This is a great study in how some fathers "got it right". I find these kind of tales fascinating as much of my writing revolves around the relationships between fathers and their children. I don't really have any more to add to this one. Seven minutes and 35 seconds of some simple truths.
This handsome guy to the right is best selling author, James L. Rubart. I was very privileged to spend the weekend with him and 18 other men at Sacandaga Bible Conference and Retreat Center. Very cool experience for me as it helped clear out some cobwebs about some things. I brought my netbook thinking I might have a few moments to write. I'm glad I did as I managed to power out an entire chapter (woot!).
Jim has published 5 books (with more in the pipeline), Rooms, Book of Days, The Chair, Soul's Gate, and Memory's Door. In addition he is an accomplished speaker and an all around great guy. Like me, he is a writer of speculative Christian Fiction (I did not even know that was what it was called!).
To say that I was interested in meeting him would be a bit of an understatement. I had heard about him a while back from my Pastor who happened to be a friend of his from way back. The meeting eclipsed all my expectations (remember that bit in the Bible about "a good measure-- pressed down, shaken together, and running over" - that's what I'm talking about friends). One of the things that came about was a bit of advice on writing and getting my books published. As a result I'm going to be going back and cleaning up the first section of the book as I finish this current one. It's all good though, I'm very excited about this and completely re-energized. I'll replace the current first section as soon as I complete the changes. I expect these changes will actually strengthen the narrative and make it an immensely better read.
Finally, here's an excerpt from the chapter I finished this weekend. It starts with Josia Prentice standing at the battlements of Vally Crag....
The old man stood at the battlements. The wind whistled and screeched at his back, constantly threatening to push him forward into the chasm below as it buffeted him. He gave it no attention. He had spent his life ignoring many things while in the service of his Creator and his King. This cold wind at his back was no different. At a distance it would not be easy to see that he was an old man. His shoulders were still wide and his muscular frame was still trim. It wasn't until you got closer that one could see his white hair and the age in his weathered face and hands. Those knobby hands were still filled with strength though, as many a young squire had discovered when they had sparred with him on the practice field.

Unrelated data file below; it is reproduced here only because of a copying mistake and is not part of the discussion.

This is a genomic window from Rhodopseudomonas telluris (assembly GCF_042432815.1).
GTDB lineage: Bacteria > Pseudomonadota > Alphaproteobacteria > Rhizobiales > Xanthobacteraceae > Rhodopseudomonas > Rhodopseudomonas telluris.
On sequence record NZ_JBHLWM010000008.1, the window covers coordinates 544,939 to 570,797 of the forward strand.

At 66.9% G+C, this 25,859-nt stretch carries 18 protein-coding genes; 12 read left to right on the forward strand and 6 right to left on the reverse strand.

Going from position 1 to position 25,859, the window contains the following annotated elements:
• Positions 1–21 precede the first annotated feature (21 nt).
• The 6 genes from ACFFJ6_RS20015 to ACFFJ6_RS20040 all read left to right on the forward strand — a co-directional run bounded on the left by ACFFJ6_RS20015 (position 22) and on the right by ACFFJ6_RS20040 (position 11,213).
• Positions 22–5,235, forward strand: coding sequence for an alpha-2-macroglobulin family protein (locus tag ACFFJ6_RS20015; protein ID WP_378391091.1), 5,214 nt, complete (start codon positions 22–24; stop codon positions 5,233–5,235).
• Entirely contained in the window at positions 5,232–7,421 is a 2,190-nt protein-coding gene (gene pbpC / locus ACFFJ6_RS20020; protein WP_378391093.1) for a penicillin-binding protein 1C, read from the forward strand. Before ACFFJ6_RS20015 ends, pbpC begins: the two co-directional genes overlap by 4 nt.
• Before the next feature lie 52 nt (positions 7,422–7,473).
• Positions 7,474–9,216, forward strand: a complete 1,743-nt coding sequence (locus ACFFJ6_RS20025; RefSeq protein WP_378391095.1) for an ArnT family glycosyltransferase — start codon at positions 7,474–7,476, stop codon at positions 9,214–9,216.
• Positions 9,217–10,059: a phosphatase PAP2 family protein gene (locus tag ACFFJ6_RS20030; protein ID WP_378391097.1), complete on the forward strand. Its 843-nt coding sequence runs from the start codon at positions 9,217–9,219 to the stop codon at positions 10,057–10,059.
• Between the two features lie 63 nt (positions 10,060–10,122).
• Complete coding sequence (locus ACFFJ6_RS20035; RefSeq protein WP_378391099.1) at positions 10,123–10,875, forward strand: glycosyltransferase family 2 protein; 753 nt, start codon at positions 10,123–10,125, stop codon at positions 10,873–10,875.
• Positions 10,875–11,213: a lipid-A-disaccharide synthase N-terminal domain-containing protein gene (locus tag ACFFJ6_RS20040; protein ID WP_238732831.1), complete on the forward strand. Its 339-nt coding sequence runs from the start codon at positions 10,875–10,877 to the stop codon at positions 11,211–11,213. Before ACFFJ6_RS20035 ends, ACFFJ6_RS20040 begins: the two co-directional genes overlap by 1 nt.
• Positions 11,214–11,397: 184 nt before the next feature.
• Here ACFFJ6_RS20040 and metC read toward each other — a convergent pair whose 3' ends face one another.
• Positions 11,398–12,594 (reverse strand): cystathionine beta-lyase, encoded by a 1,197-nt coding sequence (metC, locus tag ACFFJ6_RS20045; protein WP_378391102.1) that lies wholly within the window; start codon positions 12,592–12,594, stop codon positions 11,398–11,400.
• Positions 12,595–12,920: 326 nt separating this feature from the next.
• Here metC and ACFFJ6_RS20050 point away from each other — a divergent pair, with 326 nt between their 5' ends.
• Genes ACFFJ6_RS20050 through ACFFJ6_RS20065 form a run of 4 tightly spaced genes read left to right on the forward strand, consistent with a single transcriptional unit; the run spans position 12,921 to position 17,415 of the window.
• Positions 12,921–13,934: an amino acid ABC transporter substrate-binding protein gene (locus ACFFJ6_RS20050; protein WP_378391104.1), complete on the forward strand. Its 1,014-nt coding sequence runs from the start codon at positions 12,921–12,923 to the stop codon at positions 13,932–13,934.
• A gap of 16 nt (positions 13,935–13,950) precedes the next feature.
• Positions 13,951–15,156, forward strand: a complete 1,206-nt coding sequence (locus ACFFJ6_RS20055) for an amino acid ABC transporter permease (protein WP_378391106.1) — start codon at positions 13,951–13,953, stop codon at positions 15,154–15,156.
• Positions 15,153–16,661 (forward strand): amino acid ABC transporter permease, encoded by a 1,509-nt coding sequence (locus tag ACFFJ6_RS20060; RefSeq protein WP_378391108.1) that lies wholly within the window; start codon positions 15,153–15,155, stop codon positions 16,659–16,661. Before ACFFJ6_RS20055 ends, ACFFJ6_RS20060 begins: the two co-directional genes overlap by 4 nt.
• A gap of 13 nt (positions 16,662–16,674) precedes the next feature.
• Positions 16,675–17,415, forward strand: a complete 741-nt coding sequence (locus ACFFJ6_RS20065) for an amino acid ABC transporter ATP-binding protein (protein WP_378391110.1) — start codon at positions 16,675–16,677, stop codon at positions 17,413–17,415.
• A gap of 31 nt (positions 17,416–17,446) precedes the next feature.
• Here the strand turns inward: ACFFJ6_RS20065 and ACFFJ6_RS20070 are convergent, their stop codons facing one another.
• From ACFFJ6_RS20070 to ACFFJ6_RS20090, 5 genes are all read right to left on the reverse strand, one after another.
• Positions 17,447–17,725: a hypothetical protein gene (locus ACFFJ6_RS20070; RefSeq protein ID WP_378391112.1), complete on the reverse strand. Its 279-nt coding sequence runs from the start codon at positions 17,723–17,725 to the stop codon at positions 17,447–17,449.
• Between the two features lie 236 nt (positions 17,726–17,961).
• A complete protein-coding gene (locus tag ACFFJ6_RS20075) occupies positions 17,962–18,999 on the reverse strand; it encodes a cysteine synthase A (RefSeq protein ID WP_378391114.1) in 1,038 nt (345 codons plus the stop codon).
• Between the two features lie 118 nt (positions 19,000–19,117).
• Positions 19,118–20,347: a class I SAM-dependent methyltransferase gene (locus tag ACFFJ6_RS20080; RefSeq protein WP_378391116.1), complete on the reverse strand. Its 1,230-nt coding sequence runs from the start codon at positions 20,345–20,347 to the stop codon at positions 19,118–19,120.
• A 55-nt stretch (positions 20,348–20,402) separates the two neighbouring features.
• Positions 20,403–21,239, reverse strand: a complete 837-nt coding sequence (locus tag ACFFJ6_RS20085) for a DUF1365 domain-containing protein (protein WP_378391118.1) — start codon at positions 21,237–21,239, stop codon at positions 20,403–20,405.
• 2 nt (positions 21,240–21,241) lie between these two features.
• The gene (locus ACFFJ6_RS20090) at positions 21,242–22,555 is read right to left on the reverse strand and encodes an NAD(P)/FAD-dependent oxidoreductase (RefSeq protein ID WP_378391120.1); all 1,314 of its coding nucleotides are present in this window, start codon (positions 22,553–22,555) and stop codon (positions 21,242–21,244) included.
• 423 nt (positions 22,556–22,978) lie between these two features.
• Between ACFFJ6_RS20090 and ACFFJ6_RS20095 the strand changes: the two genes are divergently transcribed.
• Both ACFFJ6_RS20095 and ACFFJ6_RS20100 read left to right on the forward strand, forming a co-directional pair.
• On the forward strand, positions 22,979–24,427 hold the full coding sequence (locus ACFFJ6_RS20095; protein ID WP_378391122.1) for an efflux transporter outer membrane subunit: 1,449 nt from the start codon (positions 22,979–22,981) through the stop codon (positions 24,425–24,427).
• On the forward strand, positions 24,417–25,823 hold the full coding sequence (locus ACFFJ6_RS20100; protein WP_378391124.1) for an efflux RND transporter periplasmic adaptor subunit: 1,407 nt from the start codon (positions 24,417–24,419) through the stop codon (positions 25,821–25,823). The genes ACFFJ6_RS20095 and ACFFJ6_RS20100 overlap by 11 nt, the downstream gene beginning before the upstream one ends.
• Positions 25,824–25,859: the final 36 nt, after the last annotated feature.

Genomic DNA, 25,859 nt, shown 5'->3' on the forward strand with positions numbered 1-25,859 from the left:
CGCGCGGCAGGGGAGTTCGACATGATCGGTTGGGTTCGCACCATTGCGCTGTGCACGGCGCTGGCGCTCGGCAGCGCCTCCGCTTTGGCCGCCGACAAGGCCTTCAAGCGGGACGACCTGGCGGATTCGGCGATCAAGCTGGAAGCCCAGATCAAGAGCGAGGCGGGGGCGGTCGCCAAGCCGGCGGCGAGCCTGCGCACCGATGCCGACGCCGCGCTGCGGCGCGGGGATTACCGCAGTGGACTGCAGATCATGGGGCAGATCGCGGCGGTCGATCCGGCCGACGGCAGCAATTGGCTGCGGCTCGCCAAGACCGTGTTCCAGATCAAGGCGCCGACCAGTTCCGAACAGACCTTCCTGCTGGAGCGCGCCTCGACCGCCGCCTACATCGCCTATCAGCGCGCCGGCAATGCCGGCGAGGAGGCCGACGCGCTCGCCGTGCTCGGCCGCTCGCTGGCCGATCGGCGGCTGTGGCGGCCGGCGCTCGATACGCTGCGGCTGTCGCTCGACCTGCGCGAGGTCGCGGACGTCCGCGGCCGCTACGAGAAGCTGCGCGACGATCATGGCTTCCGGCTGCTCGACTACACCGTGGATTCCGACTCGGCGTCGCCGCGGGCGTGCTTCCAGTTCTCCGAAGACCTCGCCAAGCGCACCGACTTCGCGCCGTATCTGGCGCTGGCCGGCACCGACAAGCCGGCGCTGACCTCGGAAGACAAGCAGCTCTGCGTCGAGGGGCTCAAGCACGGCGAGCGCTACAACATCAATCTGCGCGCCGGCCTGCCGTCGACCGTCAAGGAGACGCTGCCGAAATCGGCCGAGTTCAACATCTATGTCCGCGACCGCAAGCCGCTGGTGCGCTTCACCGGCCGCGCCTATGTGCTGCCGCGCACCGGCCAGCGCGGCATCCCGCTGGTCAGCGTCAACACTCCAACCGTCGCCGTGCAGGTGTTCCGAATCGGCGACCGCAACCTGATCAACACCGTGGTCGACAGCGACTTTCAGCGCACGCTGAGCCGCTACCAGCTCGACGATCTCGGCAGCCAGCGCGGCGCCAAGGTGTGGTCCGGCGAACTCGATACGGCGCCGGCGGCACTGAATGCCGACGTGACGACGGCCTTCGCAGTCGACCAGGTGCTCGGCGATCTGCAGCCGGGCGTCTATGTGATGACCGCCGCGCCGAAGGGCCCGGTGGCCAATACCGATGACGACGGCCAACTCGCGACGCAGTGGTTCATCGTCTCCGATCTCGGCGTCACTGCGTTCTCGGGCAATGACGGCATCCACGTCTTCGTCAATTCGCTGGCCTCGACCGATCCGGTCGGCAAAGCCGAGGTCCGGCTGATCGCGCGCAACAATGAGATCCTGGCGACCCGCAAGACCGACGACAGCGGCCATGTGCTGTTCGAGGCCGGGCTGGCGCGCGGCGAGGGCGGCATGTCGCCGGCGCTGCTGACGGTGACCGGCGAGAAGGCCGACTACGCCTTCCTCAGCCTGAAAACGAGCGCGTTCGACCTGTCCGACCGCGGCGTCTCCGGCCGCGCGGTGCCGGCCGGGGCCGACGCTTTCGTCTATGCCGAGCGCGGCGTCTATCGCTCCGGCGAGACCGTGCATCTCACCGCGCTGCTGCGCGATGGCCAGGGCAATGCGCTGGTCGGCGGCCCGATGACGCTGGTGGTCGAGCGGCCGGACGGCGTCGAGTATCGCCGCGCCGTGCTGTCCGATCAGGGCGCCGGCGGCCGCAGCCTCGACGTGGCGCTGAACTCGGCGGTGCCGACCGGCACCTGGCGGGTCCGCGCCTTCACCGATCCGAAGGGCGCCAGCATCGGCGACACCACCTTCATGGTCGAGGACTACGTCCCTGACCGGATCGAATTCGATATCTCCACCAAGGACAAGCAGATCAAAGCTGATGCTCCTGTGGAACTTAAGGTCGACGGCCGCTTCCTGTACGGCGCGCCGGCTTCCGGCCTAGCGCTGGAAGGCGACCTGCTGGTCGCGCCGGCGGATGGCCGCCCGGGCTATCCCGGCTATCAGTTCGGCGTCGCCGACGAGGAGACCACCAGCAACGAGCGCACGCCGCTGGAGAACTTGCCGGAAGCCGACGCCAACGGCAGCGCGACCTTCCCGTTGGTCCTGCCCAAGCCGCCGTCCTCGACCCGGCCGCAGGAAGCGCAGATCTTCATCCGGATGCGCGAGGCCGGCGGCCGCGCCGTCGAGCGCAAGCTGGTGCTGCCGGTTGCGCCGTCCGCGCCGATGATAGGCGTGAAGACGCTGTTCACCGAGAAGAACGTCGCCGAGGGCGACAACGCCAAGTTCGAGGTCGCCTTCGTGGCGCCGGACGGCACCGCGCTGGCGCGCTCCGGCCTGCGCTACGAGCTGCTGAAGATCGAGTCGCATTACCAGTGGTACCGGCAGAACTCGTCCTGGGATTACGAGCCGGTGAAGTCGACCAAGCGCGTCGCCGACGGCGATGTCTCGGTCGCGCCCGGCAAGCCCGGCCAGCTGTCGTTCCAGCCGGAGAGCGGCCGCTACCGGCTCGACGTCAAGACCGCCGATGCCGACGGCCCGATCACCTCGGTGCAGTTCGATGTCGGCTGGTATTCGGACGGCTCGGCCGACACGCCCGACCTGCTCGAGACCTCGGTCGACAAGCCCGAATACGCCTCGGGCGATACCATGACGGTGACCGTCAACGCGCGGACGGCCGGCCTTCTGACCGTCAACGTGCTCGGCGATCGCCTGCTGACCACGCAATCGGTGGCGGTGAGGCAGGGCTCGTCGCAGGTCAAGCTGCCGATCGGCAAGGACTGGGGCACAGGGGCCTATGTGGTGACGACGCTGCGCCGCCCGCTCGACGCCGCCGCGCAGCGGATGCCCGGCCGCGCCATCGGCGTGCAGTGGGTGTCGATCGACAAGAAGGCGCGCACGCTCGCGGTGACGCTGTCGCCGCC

He was tired though, so very tired. Once his life had been filled with adventure and purpose. he had been blessed to be considered the right hand of the High King of Weyland. Larien prophets had declared the Creator's blessings upon him, saying that he would serve both the High King and later his son. His heart had been broken when Caran had been struck down, but he had kept the faith as he dutifully searched the width and breadth of Weyland for Caran's son. A year stretched to a decade and the decades rushed inexorably onward, wearing on him as if he were a stone in a stream. Until he stood today, alone and high above the lands he had been charged to protect and serve.
This would be the last one, he thought, the last one. He was tired of the pretenders. Almost sixty years of liars flouncing, striding, capering, and marching across the wide hall of his keep towards him, each convinced that he would be the one to trick Josia and steal a throne. Striking poses, cajoling, threatening and debating they tried to win him over and gain his aid in their bids. The last one had just perished recently, after languishing in the dungeons below for almost eight years.
He had kept the faith through it all, always believing that the next would be young Dorial. They never were. Some looked the part, but his hopes had been crushed each time. He had paid a high price for his loyalty. He had never wed, too pressing was the search for the heit to the throne. So he was, like the land, without a rightful heir. He knew that several of the low lords were already manuevering and scheming to gain possession of his lands after his passing. He mourned for his people, knowing that they would be the ones to suffer the most when he died and those lords clashed over Valley Crag.
So he waited for this last pretender. This one had managed to convince people that he bore Caran's blade, Fingerling. Josia had seen many Fingerlings in his life, yet the one, true blade had vanished when it's master had died that dreadful day. The rest had been as false as the ones who had carried them. He had personally thrown each of those swords off this very battlement to the depths below, where they rusted and corroded in the chasm depths.
R. Michael Walters
"Freely ye have received,